More vaccination clinics offered as we march, cautiously, toward a post-pandemic Guam

COVID-19: Matapang Beach, a favorite spot for locals in Tumon and once frequented by tourists, awaits tourism's reopening. Several COVID-19 vaccination clinics are set to take place this weekend and next week as the island pushes for herd immunity. Post file photo

Armed with more vaccines and approval to inoculate children ages 12 to 15, the local government and its partners have set up a series of clinics this weekend and next week.

These efforts fall in line with reopening schools as fully as possible to Guam’s children and reopening the island to tourists, and getting the island’s economy back up and running. In short, a life beyond the pandemic.

The clinics will be located at the University of Guam, the northern and southern Public Health clinics, Hyatt Regency Guam, Yigo gym, John F. Kennedy High School, Governor Joseph Flores Memorial Park and other locations around the island. This is on top of private clinics and pharmacies that also continue to offer the COVID-19 vaccines.

The number of clinics and their locations are all aimed to make it easier for students, the homeless population, hotel and service industry workers, residents within villages, and the community at large to get vaccinated.

This is part of the larger effort to achieve herd immunity. It’s unclear as of Thursday afternoon whether the total number necessary to achieve herd immunity is still 100,000 now that adolescents and younger teens are also eligible for the vaccine.

Officials continue to urge residents, however, to follow public safety measures, including wearing masks, washing hands frequently and continuing to practice social distancing.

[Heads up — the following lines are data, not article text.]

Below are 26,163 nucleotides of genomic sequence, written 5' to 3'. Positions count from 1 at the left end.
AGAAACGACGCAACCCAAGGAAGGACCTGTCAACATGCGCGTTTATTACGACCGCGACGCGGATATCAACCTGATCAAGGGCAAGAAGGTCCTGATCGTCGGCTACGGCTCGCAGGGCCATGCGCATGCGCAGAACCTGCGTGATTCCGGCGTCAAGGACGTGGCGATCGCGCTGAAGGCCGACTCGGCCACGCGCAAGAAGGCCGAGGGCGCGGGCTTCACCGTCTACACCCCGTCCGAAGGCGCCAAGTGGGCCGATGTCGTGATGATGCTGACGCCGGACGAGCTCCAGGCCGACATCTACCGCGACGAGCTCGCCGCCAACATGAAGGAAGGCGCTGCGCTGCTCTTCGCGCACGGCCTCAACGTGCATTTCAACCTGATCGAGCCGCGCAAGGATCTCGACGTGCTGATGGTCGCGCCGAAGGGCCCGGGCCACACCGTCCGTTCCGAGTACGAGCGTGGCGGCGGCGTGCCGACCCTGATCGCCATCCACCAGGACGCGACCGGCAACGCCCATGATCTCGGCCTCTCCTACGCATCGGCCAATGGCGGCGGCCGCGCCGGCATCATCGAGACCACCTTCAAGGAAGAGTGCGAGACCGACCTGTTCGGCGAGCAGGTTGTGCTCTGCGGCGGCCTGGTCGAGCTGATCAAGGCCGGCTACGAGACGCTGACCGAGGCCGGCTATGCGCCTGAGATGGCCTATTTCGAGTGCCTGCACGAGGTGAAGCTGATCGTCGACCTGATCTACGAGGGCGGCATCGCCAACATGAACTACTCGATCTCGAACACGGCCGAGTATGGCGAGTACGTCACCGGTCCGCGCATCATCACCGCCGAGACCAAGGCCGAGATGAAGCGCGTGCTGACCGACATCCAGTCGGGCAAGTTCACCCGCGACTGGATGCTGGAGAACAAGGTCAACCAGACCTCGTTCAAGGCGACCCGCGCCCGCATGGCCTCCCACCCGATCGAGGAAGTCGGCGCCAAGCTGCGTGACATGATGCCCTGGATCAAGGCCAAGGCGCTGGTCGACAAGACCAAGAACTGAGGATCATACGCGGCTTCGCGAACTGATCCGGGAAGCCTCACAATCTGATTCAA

As of Wednesday night, there were 71,460 people fully vaccinated and 74,102 people who’ve had at least their first dose. No doubt those numbers would have increased by today as Guamanians continue to make their way to clinics.


Many of those who will be newly vaccinated are children whose parents are looking forward to the new school year. Many parents have been concerned that returning to school would put their children at risk.

On Wednesday, the Joint Information Center reported that three Guam Department of Education students had tested positive for the virus that causes COVID-19. The students attend B.P. Carbullido Elementary School, Jose Rios Middle School and J.Q. San Miguel Elementary School.

Thankfully, GDOE has a system set up and, working with Public Health officials, has notified all close contacts, and the three campuses have been cleaned to ensure the safety of others. That system will likely come in handy when traditional face-to-face classes resume in August and more students are on campus.


Ensuring that as many people are vaccinated and protected as much as possible against the virus, is a large part of reopening the island’s tourism industry, which is the main economic engine for the island.

Technically, the island never really closed, but tourism officials have said requiring people to quarantine for 14 days makes it harder to attract visitors. Historically, tourists from Guam’s primary markets in Asia visit the island for anywhere from three days to a week.

The quarantine restrictions were supposed to be eased somewhat by May 1 but with three COVID-19 clusters that popped up in April, Gov. Lou Leon Guerrero opted to err on the side of caution.

And while many were disappointed, she couldn't be faulted for wanting to ensure the new clusters were contained and perhaps even confirm that the vaccines available to us work against the new variants that we're seeing coming to Guam, which thankfully, doctors and scientists have confirmed they do.

The governor said the new target date is May 15 to ease quarantine restrictions.

The number of new COVID-19 cases looks like it's hit a plateau, and fewer people are in the hospitals – both of which are indicators, the governor has said, to whether she’d be inclined to change the current requirements.

As the island community is met with the flurry of clinics in the upcoming days, there is, at the very least, a sense of hope that we’re marching forward. And while COVID-19 is a new reality, perhaps we’re also on our way to figuring out how to live with it.


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